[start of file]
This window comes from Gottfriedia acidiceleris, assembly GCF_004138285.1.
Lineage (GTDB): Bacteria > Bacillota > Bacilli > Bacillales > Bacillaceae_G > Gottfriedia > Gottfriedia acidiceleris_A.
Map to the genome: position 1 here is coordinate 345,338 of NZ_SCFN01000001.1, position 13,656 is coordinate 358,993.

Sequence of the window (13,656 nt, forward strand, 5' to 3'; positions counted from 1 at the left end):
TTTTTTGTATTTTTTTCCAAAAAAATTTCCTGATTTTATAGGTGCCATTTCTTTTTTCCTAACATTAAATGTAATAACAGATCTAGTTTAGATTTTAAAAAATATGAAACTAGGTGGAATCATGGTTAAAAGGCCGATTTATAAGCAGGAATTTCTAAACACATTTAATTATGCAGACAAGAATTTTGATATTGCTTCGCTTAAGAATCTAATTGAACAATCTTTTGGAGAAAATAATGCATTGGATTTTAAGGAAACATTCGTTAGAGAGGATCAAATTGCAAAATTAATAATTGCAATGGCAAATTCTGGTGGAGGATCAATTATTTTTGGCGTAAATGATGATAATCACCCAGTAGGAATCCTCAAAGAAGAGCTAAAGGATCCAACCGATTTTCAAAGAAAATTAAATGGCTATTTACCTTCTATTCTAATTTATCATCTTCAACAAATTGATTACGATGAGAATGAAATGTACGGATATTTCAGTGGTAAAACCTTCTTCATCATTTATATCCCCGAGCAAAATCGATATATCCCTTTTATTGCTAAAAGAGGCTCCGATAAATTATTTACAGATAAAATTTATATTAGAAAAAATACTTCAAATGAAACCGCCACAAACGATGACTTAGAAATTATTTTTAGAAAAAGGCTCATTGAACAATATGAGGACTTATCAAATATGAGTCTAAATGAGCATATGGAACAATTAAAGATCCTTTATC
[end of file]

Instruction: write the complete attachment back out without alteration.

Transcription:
This window comes from Gottfriedia acidiceleris, assembly GCF_004138285.1.
Lineage (GTDB): Bacteria > Bacillota > Bacilli > Bacillales > Bacillaceae_G > Gottfriedia > Gottfriedia acidiceleris_A.
Map to the genome: position 1 here is coordinate 345,338 of NZ_SCFN01000001.1, position 13,656 is coordinate 358,993.

Sequence of the window (13,656 nt, forward strand, 5' to 3'; positions counted from 1 at the left end):
TTTTTTGTATTTTTTTCCAAAAAAATTTCCTGATTTTATAGGTGCCATTTCTTTTTTCCTAACATTAAATGTAATAACAGATCTAGTTTAGATTTTAAAAAATATGAAACTAGGTGGAATCATGGTTAAAAGGCCGATTTATAAGCAGGAATTTCTAAACACATTTAATTATGCAGACAAGAATTTTGATATTGCTTCGCTTAAGAATCTAATTGAACAATCTTTTGGAGAAAATAATGCATTGGATTTTAAGGAAACATTCGTTAGAGAGGATCAAATTGCAAAATTAATAATTGCAATGGCAAATTCTGGTGGAGGATCAATTATTTTTGGCGTAAATGATGATAATCACCCAGTAGGAATCCTCAAAGAAGAGCTAAAGGATCCAACCGATTTTCAAAGAAAATTAAATGGCTATTTACCTTCTATTCTAATTTATCATCTTCAACAAATTGATTACGATGAGAATGAAATGTACGGATATTTCAGTGGTAAAACCTTCTTCATCATTTATATCCCCGAGCAAAATCGATATATCCCTTTTATTGCTAAAAGAGGCTCCGATAAATTATTTACAGATAAAATTTATATTAGAAAAAATACTTCAAATGAAACCGCCACAAACGATGACTTAGAAATTATTTTTAGAAAAAGGCTCATTGAACAATATGAGGACTTATCAAATATGAGTCTAAATGAGCATATGGAACAATTAAAGATCCTTTATC